Taken 3 - Blu-ray Review

'If nothing else, this is certainly more fun than the dour and overly serious first sequel'.

Going into Taken 3 expecting anything other than Bryan Mills (Liam Neeson) once again using his now infamous "particular set of skills" to take out a large number of bad guys is like going into Poundland and expecting Selfridges. The Taken series has twice delivered competent action fare that you can easily switch your brain off to, and this third film is no different. An early scene in which Bryan has a conversation with daughter Kim (Maggie Grace) about trying to be less predictable almost feels like a tongue-in-cheek nod to the fact that everyone watching knows how the next two hours or so are almost certainly going to play out.

There are criticisms that can easily be levelled at Olivier Megaton's second outing of the franchise, and they are largely the flaws that can be seen in both his previous effort, Taken 2, and the original film. The opening chapter in which Bryan's relationship with both Kim and ex-wife Lenore (Famke Janssen) is established feels decidedly sluggish. There is also a definite dip during the second act where Bryan seems to wander around looking moody without a great deal of focus on his actual goal, which this time is to find Lenore's murderer after being framed for the crime himself. The plot at times ties itself into a few too many knots, and there are also definite leaps to be made in order for everything to fit together as Megaton would like it to.

And yet Taken 3 still manages to provide plenty of entertainment and have the plot keep you guessing for a satisfyingly hefty chunk of its running time. Whilst the story here clearly takes its starting point from 1993's The Fugitive, it manages to channel itself down a commendably different route from there. Inspector Franck Dotzler (Forest Whitaker) is clearly inspired by Tommy Lee Jones' iconic Sam Gerard from the earlier film; whilst Dotzler is never as well-drawn as Gerard - and Whitaker never as captivating as Jones - there are sparks of creativity and idiosyncrasy within Whitaker's portrayal that develop the inspector enough to make him more than a stock character. It's a shame that Dotzler ends up largely sidelined for the film's final act, and that Taken 3's other police officers are invariably arrogant, idiotic or both.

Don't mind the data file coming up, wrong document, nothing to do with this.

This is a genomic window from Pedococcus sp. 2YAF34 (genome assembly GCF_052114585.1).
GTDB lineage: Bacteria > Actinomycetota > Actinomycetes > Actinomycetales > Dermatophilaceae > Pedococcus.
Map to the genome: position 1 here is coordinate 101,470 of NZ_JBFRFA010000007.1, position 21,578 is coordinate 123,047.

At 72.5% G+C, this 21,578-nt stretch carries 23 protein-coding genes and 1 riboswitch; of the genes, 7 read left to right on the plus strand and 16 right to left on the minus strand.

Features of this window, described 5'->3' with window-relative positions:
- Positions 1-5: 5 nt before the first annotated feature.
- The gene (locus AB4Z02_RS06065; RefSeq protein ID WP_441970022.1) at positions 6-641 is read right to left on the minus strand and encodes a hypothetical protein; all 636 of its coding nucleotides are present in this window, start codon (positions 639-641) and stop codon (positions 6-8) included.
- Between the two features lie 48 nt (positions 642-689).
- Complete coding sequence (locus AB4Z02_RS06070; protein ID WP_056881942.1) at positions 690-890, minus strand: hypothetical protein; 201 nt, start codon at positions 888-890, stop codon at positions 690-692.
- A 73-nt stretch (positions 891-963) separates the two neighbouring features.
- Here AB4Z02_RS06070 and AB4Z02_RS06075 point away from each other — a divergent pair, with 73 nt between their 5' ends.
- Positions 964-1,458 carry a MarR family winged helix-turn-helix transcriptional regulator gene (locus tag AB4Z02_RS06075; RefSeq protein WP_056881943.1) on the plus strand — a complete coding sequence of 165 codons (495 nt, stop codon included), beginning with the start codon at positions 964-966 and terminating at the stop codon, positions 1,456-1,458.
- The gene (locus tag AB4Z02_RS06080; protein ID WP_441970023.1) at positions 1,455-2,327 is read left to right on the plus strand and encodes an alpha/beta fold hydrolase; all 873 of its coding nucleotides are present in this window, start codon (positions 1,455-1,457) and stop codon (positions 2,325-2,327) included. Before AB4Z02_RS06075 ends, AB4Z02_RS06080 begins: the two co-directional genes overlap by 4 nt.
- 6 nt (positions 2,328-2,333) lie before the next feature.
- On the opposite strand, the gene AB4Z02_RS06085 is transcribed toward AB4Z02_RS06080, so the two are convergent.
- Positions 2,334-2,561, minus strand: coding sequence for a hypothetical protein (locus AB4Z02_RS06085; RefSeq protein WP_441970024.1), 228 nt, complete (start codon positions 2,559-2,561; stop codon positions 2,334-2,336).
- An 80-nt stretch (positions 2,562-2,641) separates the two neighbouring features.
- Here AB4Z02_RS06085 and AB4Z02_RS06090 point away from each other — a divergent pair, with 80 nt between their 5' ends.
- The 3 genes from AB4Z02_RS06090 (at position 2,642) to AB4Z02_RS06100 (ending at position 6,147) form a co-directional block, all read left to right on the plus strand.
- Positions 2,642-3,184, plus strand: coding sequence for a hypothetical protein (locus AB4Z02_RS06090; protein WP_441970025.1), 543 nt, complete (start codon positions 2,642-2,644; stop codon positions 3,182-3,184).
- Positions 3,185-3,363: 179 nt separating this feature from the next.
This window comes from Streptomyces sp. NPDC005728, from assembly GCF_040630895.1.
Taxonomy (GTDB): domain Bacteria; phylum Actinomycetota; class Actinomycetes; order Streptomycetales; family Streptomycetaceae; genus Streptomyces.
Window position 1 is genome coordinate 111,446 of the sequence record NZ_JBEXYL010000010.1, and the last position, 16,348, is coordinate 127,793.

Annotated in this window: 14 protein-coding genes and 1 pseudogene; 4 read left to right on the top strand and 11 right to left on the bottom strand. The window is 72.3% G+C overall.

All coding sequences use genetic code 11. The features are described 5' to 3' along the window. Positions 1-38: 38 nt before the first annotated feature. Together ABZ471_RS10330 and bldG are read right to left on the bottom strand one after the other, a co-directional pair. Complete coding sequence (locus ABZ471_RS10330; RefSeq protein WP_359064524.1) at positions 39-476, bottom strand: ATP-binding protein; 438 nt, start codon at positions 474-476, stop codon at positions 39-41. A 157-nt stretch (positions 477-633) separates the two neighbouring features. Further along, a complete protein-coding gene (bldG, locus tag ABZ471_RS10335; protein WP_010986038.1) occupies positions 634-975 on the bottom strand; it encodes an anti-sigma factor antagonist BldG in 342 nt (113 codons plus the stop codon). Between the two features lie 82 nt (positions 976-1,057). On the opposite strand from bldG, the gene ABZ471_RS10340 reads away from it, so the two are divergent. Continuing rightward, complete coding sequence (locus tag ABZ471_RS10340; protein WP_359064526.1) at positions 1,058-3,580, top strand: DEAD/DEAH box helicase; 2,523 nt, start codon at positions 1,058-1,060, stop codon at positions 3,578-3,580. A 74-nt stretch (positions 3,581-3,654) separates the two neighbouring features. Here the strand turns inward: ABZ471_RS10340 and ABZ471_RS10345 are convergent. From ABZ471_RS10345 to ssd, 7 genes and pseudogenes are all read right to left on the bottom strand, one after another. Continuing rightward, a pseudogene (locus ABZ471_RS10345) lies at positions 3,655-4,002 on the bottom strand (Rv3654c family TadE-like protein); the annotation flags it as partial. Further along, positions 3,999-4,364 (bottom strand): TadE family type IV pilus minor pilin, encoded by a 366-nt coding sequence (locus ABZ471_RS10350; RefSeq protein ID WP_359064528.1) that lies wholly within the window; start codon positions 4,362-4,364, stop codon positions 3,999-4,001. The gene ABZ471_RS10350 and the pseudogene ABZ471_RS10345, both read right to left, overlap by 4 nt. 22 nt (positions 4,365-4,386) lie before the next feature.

The action sequences are solid if unremarkable, with a set piece involving a Porsche and private jet near the end providing the highlight. Ultimately, despite some slightly more noticeable editing that tries to hide Neeson's aversion to running, the star delivers in the same way as he has since the first Taken, which is essentially what the majority of the audience will have paid to see anyway. Go into Taken 3 with your expectations firmly locked into Hollywood Action mode and you'll likely find plenty here to entertain whilst never troubling your grey matter. If nothing else, this is certainly more fun than the dour and overly serious first sequel in the Taken franchise.

Taken 3 is released on UK Blu-ray and DVD on Monday 15th June 2015.

By Ben Broadribb. Ben is a regular contributor to Film Intel, having previously written at Some Like It Hot Fuzz. He is normally seen in the wild wearing t-shirts containing obscure film references. He is a geek, often unashamedly so. He's also on and Twitter.

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